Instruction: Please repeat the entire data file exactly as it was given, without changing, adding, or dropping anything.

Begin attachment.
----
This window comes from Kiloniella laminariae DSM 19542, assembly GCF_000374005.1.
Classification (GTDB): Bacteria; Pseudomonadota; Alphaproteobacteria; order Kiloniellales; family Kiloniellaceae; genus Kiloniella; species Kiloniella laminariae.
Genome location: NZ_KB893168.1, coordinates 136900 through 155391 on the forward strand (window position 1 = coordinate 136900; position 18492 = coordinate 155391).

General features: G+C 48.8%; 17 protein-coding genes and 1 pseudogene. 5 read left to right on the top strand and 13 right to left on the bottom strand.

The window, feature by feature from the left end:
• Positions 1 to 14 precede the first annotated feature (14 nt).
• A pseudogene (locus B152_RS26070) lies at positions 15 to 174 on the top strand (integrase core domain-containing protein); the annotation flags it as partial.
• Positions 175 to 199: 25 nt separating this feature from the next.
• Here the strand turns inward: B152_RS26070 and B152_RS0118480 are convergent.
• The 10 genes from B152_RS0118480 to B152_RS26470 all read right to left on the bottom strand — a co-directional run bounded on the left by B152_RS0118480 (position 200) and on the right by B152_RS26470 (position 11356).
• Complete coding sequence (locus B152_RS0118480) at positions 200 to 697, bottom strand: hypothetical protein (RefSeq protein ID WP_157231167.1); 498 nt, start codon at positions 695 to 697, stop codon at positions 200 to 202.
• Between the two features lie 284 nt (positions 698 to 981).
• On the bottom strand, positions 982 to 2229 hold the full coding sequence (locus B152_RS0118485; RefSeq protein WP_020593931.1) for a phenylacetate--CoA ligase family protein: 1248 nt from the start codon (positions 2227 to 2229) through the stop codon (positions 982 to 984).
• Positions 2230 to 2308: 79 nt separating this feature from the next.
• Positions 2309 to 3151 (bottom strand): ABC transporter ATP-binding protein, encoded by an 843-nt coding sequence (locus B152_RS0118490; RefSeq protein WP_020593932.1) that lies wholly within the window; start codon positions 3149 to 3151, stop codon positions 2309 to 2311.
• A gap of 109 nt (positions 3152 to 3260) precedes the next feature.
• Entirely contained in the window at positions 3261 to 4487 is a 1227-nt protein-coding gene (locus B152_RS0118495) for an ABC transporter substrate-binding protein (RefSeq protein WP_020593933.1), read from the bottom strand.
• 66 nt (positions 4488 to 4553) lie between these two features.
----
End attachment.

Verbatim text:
This window comes from Kiloniella laminariae DSM 19542, assembly GCF_000374005.1.
Classification (GTDB): Bacteria; Pseudomonadota; Alphaproteobacteria; order Kiloniellales; family Kiloniellaceae; genus Kiloniella; species Kiloniella laminariae.
Genome location: NZ_KB893168.1, coordinates 136900 through 155391 on the forward strand (window position 1 = coordinate 136900; position 18492 = coordinate 155391).

General features: G+C 48.8%; 17 protein-coding genes and 1 pseudogene. 5 read left to right on the top strand and 13 right to left on the bottom strand.

The window, feature by feature from the left end:
• Positions 1 to 14 precede the first annotated feature (14 nt).
• A pseudogene (locus B152_RS26070) lies at positions 15 to 174 on the top strand (integrase core domain-containing protein); the annotation flags it as partial.
• Positions 175 to 199: 25 nt separating this feature from the next.
• Here the strand turns inward: B152_RS26070 and B152_RS0118480 are convergent.
• The 10 genes from B152_RS0118480 to B152_RS26470 all read right to left on the bottom strand — a co-directional run bounded on the left by B152_RS0118480 (position 200) and on the right by B152_RS26470 (position 11356).
• Complete coding sequence (locus B152_RS0118480) at positions 200 to 697, bottom strand: hypothetical protein (RefSeq protein ID WP_157231167.1); 498 nt, start codon at positions 695 to 697, stop codon at positions 200 to 202.
• Between the two features lie 284 nt (positions 698 to 981).
• On the bottom strand, positions 982 to 2229 hold the full coding sequence (locus B152_RS0118485; RefSeq protein WP_020593931.1) for a phenylacetate--CoA ligase family protein: 1248 nt from the start codon (positions 2227 to 2229) through the stop codon (positions 982 to 984).
• Positions 2230 to 2308: 79 nt separating this feature from the next.
• Positions 2309 to 3151 (bottom strand): ABC transporter ATP-binding protein, encoded by an 843-nt coding sequence (locus B152_RS0118490; RefSeq protein WP_020593932.1) that lies wholly within the window; start codon positions 3149 to 3151, stop codon positions 2309 to 2311.
• A gap of 109 nt (positions 3152 to 3260) precedes the next feature.
• Entirely contained in the window at positions 3261 to 4487 is a 1227-nt protein-coding gene (locus B152_RS0118495) for an ABC transporter substrate-binding protein (RefSeq protein WP_020593933.1), read from the bottom strand.
• 66 nt (positions 4488 to 4553) lie between these two features.